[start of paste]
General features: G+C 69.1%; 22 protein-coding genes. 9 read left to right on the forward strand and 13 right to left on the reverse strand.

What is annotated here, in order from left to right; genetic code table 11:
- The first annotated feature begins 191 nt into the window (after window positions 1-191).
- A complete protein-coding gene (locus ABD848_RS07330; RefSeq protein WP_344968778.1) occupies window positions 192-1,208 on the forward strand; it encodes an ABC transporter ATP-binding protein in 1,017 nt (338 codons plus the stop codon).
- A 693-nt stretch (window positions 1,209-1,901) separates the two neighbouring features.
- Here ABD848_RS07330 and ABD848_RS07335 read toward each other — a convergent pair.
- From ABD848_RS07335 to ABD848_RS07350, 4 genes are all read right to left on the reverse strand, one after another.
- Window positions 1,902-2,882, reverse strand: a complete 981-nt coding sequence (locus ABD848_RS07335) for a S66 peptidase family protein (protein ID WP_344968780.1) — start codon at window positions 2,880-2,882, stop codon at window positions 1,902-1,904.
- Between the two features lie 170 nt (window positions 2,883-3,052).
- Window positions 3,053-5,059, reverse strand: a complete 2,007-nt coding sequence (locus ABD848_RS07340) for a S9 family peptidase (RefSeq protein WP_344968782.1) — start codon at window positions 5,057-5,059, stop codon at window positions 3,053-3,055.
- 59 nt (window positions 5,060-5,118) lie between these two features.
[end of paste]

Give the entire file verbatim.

General features: G+C 69.1%; 22 protein-coding genes. 9 read left to right on the forward strand and 13 right to left on the reverse strand.

What is annotated here, in order from left to right; genetic code table 11:
- The first annotated feature begins 191 nt into the window (after window positions 1-191).
- A complete protein-coding gene (locus ABD848_RS07330; RefSeq protein WP_344968778.1) occupies window positions 192-1,208 on the forward strand; it encodes an ABC transporter ATP-binding protein in 1,017 nt (338 codons plus the stop codon).
- A 693-nt stretch (window positions 1,209-1,901) separates the two neighbouring features.
- Here ABD848_RS07330 and ABD848_RS07335 read toward each other — a convergent pair.
- From ABD848_RS07335 to ABD848_RS07350, 4 genes are all read right to left on the reverse strand, one after another.
- Window positions 1,902-2,882, reverse strand: a complete 981-nt coding sequence (locus ABD848_RS07335) for a S66 peptidase family protein (protein ID WP_344968780.1) — start codon at window positions 2,880-2,882, stop codon at window positions 1,902-1,904.
- Between the two features lie 170 nt (window positions 2,883-3,052).
- Window positions 3,053-5,059, reverse strand: a complete 2,007-nt coding sequence (locus ABD848_RS07340) for a S9 family peptidase (RefSeq protein WP_344968782.1) — start codon at window positions 5,057-5,059, stop codon at window positions 3,053-3,055.
- 59 nt (window positions 5,060-5,118) lie between these two features.